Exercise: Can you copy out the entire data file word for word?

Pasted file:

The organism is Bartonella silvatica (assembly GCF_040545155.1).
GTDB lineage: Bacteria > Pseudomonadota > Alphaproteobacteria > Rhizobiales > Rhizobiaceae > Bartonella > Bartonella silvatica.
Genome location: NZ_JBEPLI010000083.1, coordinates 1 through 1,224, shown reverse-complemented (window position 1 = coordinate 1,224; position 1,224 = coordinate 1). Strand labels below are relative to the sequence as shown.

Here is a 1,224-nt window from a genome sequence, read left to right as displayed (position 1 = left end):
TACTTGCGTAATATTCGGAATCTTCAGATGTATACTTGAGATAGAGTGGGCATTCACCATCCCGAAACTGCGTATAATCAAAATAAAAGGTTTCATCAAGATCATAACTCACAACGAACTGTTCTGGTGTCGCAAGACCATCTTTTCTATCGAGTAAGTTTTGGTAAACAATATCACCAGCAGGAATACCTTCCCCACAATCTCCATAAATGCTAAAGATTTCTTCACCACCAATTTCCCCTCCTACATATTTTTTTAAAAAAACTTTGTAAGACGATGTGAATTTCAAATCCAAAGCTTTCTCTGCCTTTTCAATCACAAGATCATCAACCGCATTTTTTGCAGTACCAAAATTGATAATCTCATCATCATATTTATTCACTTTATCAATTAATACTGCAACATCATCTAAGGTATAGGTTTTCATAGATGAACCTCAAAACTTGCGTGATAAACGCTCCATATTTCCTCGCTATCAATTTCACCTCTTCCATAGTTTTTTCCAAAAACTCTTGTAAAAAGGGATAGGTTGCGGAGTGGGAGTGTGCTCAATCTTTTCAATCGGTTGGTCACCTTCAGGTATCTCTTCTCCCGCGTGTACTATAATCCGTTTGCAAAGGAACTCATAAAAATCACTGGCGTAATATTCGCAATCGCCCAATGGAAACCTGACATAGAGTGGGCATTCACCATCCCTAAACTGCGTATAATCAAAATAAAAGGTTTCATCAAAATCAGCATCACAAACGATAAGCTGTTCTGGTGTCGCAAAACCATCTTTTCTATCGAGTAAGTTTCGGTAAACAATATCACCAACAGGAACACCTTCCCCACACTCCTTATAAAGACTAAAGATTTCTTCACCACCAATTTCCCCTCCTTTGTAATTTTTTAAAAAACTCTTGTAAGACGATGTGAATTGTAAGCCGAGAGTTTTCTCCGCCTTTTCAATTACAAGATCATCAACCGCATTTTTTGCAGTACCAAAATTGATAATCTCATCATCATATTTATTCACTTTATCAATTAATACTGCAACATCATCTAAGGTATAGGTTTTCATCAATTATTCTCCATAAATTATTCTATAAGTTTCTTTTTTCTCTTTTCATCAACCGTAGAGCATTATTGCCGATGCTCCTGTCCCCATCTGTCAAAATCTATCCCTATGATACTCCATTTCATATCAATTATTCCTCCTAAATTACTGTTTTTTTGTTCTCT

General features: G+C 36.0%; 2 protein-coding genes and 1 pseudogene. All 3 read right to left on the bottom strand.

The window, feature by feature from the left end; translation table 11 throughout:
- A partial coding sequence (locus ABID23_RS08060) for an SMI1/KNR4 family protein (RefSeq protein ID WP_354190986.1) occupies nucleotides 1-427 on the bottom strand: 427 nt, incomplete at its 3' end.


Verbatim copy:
The organism is Bartonella silvatica (assembly GCF_040545155.1).
GTDB lineage: Bacteria > Pseudomonadota > Alphaproteobacteria > Rhizobiales > Rhizobiaceae > Bartonella > Bartonella silvatica.
Genome location: NZ_JBEPLI010000083.1, coordinates 1 through 1,224, shown reverse-complemented (window position 1 = coordinate 1,224; position 1,224 = coordinate 1). Strand labels below are relative to the sequence as shown.

Here is a 1,224-nt window from a genome sequence, read left to right as displayed (position 1 = left end):
TACTTGCGTAATATTCGGAATCTTCAGATGTATACTTGAGATAGAGTGGGCATTCACCATCCCGAAACTGCGTATAATCAAAATAAAAGGTTTCATCAAGATCATAACTCACAACGAACTGTTCTGGTGTCGCAAGACCATCTTTTCTATCGAGTAAGTTTTGGTAAACAATATCACCAGCAGGAATACCTTCCCCACAATCTCCATAAATGCTAAAGATTTCTTCACCACCAATTTCCCCTCCTACATATTTTTTTAAAAAAACTTTGTAAGACGATGTGAATTTCAAATCCAAAGCTTTCTCTGCCTTTTCAATCACAAGATCATCAACCGCATTTTTTGCAGTACCAAAATTGATAATCTCATCATCATATTTATTCACTTTATCAATTAATACTGCAACATCATCTAAGGTATAGGTTTTCATAGATGAACCTCAAAACTTGCGTGATAAACGCTCCATATTTCCTCGCTATCAATTTCACCTCTTCCATAGTTTTTTCCAAAAACTCTTGTAAAAAGGGATAGGTTGCGGAGTGGGAGTGTGCTCAATCTTTTCAATCGGTTGGTCACCTTCAGGTATCTCTTCTCCCGCGTGTACTATAATCCGTTTGCAAAGGAACTCATAAAAATCACTGGCGTAATATTCGCAATCGCCCAATGGAAACCTGACATAGAGTGGGCATTCACCATCCCTAAACTGCGTATAATCAAAATAAAAGGTTTCATCAAAATCAGCATCACAAACGATAAGCTGTTCTGGTGTCGCAAAACCATCTTTTCTATCGAGTAAGTTTCGGTAAACAATATCACCAACAGGAACACCTTCCCCACACTCCTTATAAAGACTAAAGATTTCTTCACCACCAATTTCCCCTCCTTTGTAATTTTTTAAAAAACTCTTGTAAGACGATGTGAATTGTAAGCCGAGAGTTTTCTCCGCCTTTTCAATTACAAGATCATCAACCGCATTTTTTGCAGTACCAAAATTGATAATCTCATCATCATATTTATTCACTTTATCAATTAATACTGCAACATCATCTAAGGTATAGGTTTTCATCAATTATTCTCCATAAATTATTCTATAAGTTTCTTTTTTCTCTTTTCATCAACCGTAGAGCATTATTGCCGATGCTCCTGTCCCCATCTGTCAAAATCTATCCCTATGATACTCCATTTCATATCAATTATTCCTCCTAAATTACTGTTTTTTTGTTCTCT

General features: G+C 36.0%; 2 protein-coding genes and 1 pseudogene. All 3 read right to left on the bottom strand.

The window, feature by feature from the left end; translation table 11 throughout:
- A partial coding sequence (locus ABID23_RS08060) for an SMI1/KNR4 family protein (RefSeq protein ID WP_354190986.1) occupies nucleotides 1-427 on the bottom strand: 427 nt, incomplete at its 3' end.